An uninterrupted block of Matthews Model Flats ends with a wrap around corner that hosts a commercial shop on the first floor. My network of Croatian informants tell me that they remember nothing about the storefront ever being anything other than what it is now, an electrician’s location, and one hopes that some Astorian reading this post can help fill the rest of us in on the past history of the spot.


The Mathews Model Flats were built by speculative developer Gustave X. Mathews and designed by Louis Allmendinger in the early part of the 20th Century. Considered to be some of the most innovative housing in the city, these “new law” tenements were designed with more space and better sanitation than their overcrowded 19th Century counterparts.

– photo by Mitch Waxman

Finally- a shot from Brooklyn’s Bushwick, or East Wiiliamsburg as the Real Estate people call it.

This is the dead bang end of Newtown Creek – actually, its tributary English Kills.

More and more of the people I encounter from this neighborhood are coming down here, seeking vicarious thrills and “disaster tourism.” Some are actually dragging boats and kayaks through the sediments to get into the water.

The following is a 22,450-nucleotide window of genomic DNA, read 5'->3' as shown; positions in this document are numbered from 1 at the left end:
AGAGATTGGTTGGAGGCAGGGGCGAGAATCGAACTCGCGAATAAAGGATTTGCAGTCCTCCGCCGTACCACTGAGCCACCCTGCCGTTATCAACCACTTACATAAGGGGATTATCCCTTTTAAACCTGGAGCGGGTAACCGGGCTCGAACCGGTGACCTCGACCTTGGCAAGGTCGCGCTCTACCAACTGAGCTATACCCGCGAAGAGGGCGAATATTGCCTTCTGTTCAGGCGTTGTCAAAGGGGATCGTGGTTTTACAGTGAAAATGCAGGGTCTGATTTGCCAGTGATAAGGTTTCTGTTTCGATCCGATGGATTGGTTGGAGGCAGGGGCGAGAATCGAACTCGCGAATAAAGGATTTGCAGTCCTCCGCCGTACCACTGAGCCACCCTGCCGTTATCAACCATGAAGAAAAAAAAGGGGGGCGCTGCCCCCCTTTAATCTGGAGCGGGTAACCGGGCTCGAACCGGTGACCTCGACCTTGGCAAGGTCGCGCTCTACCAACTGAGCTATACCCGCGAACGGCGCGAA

Lords and Ladies… English Kills is an open sewer, and one of the most polluted spots in New York City if not the planet. I know a whole lot about what’s going on back here and try to limit my exposure to this spot down to 3 or 4 times a year. There’s a reason that the Feds are going to spend hundreds of millions to clean things up. If you’re going to insist on boating in Newtown Creek, please launch from someplace safer. Please?


People using the creek for recreational purposes such as swimming and boating may come into direct contact with chemical contaminants and harmful biological organisms. People may come in contact with contaminants present in the shallow creek sediments while entering or exiting the creek during recreational activities.